These days, getting wired for profits as an Internet marketing firm takes practicing what you preach and using the same tactics to market your own site that you advise your clients to use.
That's exactly what Glen Boyd and Eli Shapira do. As co-founders of WebTrends Corp., a Portland, Oregon, firm that sells Web site management and traffic analysis software, the pair have a fail-proof way of testing their product: "We use our product to analyze our own site," says Boyd, 30. The software, which is priced from $299 to $1,499 depending on the features you want, allows site managers to track which pages get the most hits, the average time spent on the site, the Web site addresses of people viewing the site and more.
By helping customers better market their products and services on their sites, WebTrends has gained momentum: Boyd and Shapiro, 32, expect sales for 1998 to hit $8 million. Not bad for a company that debuted in 1994 as a network security software and tech support company and didn't add Web marketing software, which now accounts for a majority of its sales, until 1996. Like many Internet product vendors, WebTrends expects to turn existing customers into repeat buyers by updating its software on a regular basis.
The Internet is still a bit unwieldy. Although there is no definitive statistic on the number of Internet users in the United States, estimates range from 40 million to 47 million. There are no known statistics on the number of Internet-based companies or the number of companies selling on the Web.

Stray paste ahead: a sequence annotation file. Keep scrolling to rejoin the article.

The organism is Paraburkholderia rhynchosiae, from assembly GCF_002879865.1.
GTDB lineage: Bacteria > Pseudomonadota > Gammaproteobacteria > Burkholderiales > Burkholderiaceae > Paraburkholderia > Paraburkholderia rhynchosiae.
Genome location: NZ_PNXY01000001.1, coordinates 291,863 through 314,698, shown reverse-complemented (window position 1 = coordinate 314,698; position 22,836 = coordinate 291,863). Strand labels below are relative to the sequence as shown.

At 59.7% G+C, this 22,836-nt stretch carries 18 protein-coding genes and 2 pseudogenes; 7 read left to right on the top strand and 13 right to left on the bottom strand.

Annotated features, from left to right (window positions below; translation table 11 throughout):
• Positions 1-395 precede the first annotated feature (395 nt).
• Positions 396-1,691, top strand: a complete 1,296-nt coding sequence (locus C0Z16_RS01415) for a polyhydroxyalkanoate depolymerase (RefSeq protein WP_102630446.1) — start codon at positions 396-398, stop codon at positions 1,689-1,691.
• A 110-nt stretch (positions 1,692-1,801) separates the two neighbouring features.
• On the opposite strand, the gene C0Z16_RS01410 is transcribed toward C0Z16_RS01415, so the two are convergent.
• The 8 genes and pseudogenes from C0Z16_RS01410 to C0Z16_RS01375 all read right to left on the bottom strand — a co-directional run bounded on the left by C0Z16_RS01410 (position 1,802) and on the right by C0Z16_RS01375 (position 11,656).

These limitations make it difficult to research the industry and stay on top of all the changes. "It's kind of scary at times just how fast things change on the Web," says Steven Robiner, president and CEO of Ad-Up Corp., an Internet advertising firm specializing in banner ads. To stay up to date, Robiner and his two partners, Jeremy Grodberg and Barry Lozier, all 35, are adding audio and video capabilities to the banner ads they offer customers to make their company's offerings stand out from the pack. With these additions, the pair expect 1998 sales to top $400,000.
Robiner and his partners have been helping companies promote their sites and products on the Web since 1996 when they launched Ad-Up in Marina del Rey, California. The trio hopes to cash in on what Forrester Research Inc. says were $400 million in overall Web ad revenues in 1997. Forrester estimates Web ad revenues will continue to grow at close to 250 percent annually through 2000.